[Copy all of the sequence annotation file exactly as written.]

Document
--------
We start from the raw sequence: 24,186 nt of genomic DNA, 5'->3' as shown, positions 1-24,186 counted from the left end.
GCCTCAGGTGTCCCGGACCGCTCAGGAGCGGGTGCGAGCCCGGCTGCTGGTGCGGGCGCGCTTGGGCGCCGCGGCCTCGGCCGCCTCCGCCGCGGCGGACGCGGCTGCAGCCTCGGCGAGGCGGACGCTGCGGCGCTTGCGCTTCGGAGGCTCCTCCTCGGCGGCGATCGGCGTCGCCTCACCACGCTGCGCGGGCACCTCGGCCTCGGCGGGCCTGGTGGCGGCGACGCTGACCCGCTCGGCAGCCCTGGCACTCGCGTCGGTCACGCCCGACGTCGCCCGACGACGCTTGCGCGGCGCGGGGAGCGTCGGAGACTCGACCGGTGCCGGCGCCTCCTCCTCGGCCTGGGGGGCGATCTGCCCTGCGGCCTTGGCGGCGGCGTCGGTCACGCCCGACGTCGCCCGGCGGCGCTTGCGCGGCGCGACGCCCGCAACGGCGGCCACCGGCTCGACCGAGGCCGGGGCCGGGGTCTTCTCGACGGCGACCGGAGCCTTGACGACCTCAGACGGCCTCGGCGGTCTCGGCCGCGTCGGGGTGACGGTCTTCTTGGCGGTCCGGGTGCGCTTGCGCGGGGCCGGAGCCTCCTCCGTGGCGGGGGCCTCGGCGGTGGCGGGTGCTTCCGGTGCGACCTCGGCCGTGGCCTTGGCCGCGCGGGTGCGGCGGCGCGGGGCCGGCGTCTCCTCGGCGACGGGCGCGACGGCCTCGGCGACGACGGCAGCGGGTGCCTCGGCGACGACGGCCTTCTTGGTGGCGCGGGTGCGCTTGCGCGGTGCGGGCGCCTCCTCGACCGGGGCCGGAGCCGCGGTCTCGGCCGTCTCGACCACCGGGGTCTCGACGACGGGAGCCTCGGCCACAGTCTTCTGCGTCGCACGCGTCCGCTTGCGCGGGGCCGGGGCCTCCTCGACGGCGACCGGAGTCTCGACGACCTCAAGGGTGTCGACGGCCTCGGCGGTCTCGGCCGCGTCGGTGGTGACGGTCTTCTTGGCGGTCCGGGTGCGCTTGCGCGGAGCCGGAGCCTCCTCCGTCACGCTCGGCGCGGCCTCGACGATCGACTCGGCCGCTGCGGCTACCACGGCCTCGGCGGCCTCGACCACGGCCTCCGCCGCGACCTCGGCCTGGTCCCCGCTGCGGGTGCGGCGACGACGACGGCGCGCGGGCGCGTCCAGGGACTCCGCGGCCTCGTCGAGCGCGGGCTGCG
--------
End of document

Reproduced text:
We start from the raw sequence: 24,186 nt of genomic DNA, 5'->3' as shown, positions 1-24,186 counted from the left end.
GCCTCAGGTGTCCCGGACCGCTCAGGAGCGGGTGCGAGCCCGGCTGCTGGTGCGGGCGCGCTTGGGCGCCGCGGCCTCGGCCGCCTCCGCCGCGGCGGACGCGGCTGCAGCCTCGGCGAGGCGGACGCTGCGGCGCTTGCGCTTCGGAGGCTCCTCCTCGGCGGCGATCGGCGTCGCCTCACCACGCTGCGCGGGCACCTCGGCCTCGGCGGGCCTGGTGGCGGCGACGCTGACCCGCTCGGCAGCCCTGGCACTCGCGTCGGTCACGCCCGACGTCGCCCGACGACGCTTGCGCGGCGCGGGGAGCGTCGGAGACTCGACCGGTGCCGGCGCCTCCTCCTCGGCCTGGGGGGCGATCTGCCCTGCGGCCTTGGCGGCGGCGTCGGTCACGCCCGACGTCGCCCGGCGGCGCTTGCGCGGCGCGACGCCCGCAACGGCGGCCACCGGCTCGACCGAGGCCGGGGCCGGGGTCTTCTCGACGGCGACCGGAGCCTTGACGACCTCAGACGGCCTCGGCGGTCTCGGCCGCGTCGGGGTGACGGTCTTCTTGGCGGTCCGGGTGCGCTTGCGCGGGGCCGGAGCCTCCTCCGTGGCGGGGGCCTCGGCGGTGGCGGGTGCTTCCGGTGCGACCTCGGCCGTGGCCTTGGCCGCGCGGGTGCGGCGGCGCGGGGCCGGCGTCTCCTCGGCGACGGGCGCGACGGCCTCGGCGACGACGGCAGCGGGTGCCTCGGCGACGACGGCCTTCTTGGTGGCGCGGGTGCGCTTGCGCGGTGCGGGCGCCTCCTCGACCGGGGCCGGAGCCGCGGTCTCGGCCGTCTCGACCACCGGGGTCTCGACGACGGGAGCCTCGGCCACAGTCTTCTGCGTCGCACGCGTCCGCTTGCGCGGGGCCGGGGCCTCCTCGACGGCGACCGGAGTCTCGACGACCTCAAGGGTGTCGACGGCCTCGGCGGTCTCGGCCGCGTCGGTGGTGACGGTCTTCTTGGCGGTCCGGGTGCGCTTGCGCGGAGCCGGAGCCTCCTCCGTCACGCTCGGCGCGGCCTCGACGATCGACTCGGCCGCTGCGGCTACCACGGCCTCGGCGGCCTCGACCACGGCCTCCGCCGCGACCTCGGCCTGGTCCCCGCTGCGGGTGCGGCGACGACGACGGCGCGCGGGCGCGTCCAGGGACTCCGCGGCCTCGTCGAGCGCGGGCTGCG